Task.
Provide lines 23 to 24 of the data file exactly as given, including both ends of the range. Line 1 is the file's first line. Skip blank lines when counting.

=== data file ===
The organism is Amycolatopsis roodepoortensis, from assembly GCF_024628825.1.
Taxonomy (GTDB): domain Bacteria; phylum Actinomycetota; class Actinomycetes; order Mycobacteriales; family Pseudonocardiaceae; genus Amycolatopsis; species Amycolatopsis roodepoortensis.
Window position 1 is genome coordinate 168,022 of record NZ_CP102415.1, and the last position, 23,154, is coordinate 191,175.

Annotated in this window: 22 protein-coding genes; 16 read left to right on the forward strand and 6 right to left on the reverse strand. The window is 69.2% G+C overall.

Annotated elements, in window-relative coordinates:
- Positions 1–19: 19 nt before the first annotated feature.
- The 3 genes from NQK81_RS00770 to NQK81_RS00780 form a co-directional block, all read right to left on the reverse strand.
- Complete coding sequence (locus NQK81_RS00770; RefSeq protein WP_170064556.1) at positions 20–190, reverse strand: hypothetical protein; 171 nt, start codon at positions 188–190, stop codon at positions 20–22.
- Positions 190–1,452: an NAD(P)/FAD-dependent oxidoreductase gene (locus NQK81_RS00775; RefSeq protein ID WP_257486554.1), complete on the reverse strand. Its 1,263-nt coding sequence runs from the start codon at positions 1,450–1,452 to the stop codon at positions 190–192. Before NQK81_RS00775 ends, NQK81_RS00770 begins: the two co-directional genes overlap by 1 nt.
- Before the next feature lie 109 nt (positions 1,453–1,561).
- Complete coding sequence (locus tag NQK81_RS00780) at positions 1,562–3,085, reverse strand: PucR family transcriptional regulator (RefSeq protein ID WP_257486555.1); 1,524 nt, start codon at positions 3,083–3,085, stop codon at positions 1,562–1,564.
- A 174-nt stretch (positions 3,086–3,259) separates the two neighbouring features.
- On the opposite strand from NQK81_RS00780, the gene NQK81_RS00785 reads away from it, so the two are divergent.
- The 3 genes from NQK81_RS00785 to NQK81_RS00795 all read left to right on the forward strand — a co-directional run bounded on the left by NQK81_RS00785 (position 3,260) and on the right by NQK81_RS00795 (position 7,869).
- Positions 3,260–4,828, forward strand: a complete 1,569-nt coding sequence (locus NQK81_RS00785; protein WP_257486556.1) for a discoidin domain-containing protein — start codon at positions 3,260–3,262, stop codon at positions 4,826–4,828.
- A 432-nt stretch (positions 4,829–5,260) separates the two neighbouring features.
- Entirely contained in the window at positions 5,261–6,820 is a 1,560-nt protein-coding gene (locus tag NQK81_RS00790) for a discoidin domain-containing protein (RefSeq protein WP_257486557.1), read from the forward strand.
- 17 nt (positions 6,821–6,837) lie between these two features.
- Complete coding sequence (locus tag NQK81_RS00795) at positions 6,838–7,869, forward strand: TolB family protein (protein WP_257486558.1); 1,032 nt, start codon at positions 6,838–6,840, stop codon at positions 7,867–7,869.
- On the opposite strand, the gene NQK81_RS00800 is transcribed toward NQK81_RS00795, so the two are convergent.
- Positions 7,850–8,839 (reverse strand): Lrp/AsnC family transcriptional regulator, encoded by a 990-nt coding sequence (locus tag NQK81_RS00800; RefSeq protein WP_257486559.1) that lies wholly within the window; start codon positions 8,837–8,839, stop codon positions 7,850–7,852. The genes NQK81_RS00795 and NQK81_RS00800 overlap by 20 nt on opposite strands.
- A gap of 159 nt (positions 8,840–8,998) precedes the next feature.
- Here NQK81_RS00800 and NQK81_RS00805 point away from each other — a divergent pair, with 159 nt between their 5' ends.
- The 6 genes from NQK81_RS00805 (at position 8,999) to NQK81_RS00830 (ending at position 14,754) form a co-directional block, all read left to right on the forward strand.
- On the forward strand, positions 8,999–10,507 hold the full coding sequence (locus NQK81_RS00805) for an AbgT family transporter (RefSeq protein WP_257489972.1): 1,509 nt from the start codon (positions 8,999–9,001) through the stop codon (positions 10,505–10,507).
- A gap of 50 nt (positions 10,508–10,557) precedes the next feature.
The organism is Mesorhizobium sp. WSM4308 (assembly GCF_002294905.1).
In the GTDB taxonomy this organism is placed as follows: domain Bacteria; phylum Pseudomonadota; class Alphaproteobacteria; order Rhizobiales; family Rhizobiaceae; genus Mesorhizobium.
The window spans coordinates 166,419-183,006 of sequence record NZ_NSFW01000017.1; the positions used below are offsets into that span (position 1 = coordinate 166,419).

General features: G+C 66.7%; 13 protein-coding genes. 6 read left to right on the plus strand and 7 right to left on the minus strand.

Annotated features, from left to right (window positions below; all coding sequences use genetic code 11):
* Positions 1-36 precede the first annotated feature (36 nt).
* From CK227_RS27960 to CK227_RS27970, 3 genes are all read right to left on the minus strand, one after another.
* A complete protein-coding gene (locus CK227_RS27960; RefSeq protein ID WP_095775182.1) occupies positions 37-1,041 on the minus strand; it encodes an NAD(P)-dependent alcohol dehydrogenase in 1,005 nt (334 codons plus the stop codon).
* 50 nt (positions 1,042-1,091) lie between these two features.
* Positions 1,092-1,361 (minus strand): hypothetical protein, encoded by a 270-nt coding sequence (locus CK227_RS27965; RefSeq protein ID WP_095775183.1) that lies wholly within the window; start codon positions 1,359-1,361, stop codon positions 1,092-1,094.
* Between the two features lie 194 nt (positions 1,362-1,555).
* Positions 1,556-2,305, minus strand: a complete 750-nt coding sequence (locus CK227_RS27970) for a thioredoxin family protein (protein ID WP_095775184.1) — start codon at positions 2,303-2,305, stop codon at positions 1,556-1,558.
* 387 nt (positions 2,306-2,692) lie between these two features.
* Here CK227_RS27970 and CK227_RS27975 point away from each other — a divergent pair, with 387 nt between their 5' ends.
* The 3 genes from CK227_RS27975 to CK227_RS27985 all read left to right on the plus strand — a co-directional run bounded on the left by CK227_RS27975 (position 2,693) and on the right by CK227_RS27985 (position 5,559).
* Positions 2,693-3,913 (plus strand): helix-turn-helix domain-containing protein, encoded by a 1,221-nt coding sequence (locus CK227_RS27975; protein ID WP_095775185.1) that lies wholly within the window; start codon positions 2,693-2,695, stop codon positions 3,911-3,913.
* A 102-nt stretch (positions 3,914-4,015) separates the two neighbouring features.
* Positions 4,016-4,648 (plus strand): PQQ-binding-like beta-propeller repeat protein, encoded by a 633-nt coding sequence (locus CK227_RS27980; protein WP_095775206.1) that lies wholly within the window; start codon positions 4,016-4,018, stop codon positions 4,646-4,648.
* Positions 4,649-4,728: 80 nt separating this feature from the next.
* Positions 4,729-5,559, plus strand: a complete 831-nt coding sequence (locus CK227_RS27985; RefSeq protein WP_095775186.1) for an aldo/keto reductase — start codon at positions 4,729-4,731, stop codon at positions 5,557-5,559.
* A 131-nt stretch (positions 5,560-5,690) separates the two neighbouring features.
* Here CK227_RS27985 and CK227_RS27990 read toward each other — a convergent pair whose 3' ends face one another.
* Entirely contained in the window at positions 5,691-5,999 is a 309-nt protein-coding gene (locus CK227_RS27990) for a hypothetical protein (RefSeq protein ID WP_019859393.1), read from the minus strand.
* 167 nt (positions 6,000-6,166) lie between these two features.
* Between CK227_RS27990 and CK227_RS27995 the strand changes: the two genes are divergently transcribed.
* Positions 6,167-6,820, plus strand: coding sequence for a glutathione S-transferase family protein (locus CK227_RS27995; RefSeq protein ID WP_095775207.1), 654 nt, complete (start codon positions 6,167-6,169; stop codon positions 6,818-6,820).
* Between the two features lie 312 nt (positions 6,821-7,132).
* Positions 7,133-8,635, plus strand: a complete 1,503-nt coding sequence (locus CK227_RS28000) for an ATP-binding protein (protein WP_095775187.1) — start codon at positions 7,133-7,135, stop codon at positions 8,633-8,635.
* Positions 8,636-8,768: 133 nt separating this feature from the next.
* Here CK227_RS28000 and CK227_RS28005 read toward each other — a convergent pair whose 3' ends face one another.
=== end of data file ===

- Here NQK81_RS00800 and NQK81_RS00805 point away from each other — a divergent pair, with 159 nt between their 5' ends.
- The 6 genes from NQK81_RS00805 (at position 8,999) to NQK81_RS00830 (ending at position 14,754) form a co-directional block, all read left to right on the forward strand.